Regulators in Mississippi began accepting applications for medical marijuana identification cards last week, four months after Governor Tate Reeves signed a compromise bill to legalize the medicinal use of cannabis. The Mississippi State Department of Health began accepting applications for patient and caregiver medical marijuana identification cards on June 1, the same day the agency began the certification process for healthcare providers and cannabis businesses to participate in the program.
On Monday, Kris Jones Adcock, director of the Mississippi Medical Cannabis Program (MMCP), said that the department received approximately 1,800 applications for medical marijuana certification on the first day, with about 85 percent of the applications coming from patients.
Before they can receive their medical card, patients must be diagnosed with a qualifying medical condition by a registered practitioner who believes that medical cannabis will help the patient’s condition or symptoms. Practitioners will then submit an online patient certification, which is valid for 12 months unless a shorter time period is specified.
“The required practitioner written certification will be completed by the practitioner through an online submission no greater than 60 days prior to the patient’s application to participate in the medical cannabis program,”
Once the application is submitted, program patients will be approved for the program within five days, according to the health department.
Mississippi Applications for Practitioners Also Open
State officials also began accepting applications from physicians, nurse practitioners and optometrists to become certified practitioners in Mississippi’s new medical marijuana program. Ken Newburger, executive director of the cannabis industry trade group the Mississippi Medical Marijuana Association, said that patients will have to continue waiting before they can access the medicine they need. The state’s voters approved a ballot measure to legalize medical marijuana in the 2020 general election, but the initiative was struck down months last year by the Mississippi Supreme Court.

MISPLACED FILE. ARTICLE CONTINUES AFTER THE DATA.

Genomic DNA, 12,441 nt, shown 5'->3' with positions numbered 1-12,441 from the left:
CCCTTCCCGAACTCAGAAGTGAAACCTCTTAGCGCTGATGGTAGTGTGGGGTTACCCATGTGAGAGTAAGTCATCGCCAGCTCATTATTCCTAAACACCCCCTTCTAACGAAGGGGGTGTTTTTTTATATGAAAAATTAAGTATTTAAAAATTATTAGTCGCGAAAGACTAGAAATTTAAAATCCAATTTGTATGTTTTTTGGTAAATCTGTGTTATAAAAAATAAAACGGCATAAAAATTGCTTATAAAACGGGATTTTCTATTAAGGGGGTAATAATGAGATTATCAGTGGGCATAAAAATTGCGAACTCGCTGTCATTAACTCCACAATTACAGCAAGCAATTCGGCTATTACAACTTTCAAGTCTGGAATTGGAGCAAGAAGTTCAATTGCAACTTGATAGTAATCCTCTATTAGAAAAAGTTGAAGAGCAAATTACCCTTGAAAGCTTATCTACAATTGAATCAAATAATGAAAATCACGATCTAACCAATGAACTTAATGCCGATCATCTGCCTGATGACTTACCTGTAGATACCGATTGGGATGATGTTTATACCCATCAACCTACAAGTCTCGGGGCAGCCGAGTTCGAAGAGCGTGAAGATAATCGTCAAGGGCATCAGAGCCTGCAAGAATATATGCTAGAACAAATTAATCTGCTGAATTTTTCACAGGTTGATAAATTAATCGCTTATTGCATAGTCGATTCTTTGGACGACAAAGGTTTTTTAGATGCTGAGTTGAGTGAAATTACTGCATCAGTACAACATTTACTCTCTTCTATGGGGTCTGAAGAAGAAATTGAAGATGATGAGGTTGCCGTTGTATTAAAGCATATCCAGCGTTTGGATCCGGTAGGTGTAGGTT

“Physicians and practitioners are still getting their side done,”
Medical marijuana cultivators, manufacturers and dispensaries will also have to get up and running before patients will have legal access to medicinal cannabis. Jim Craig, the health department’s senior deputy and director of health protection, told reporters, “It looks like it will probably be the end of the year before we’ll see product in the dispensaries in Mississippi.”
“This is a brand new program and I know everyone would love for it to be fully up and operational, but there is a time period where the cultivators and processors actually grow the product,” Craig added. “Businesses have to get established, they have to hire and they have to get crops in the ground. They will need to be products that are approved and tested in Mississippi.”
All medical marijuana must be grown in secure facilities located in Mississippi by cultivators that have been authorized by the state. Newburger said that the process of building the cannabis industry’s infrastructure seems to be going well.
“Larger facilities seem to be very much underway. People across the state are building their actual physical structures. Once the cultivation regulations dropped about a week ago, people really started moving forward,” Newburger said. “Now that they have that and they can move forward on their building plans, they’re also submitted. So things from the business perspective are going pretty smoothly.”
But he noted that prospective operators have to find a location that complies with the state’s regulations for medical marijuana businesses.
“It’s very hard to find land. We’ve got searches all over the state,” Newburger said. “And so to be compliant with that 1,000-foot distance, it’s just hard to find a place for a dispensary. But people are finding them.”
More information about Mississippi’s requirements for a medical marijuana card, including the list of qualifying medical conditions,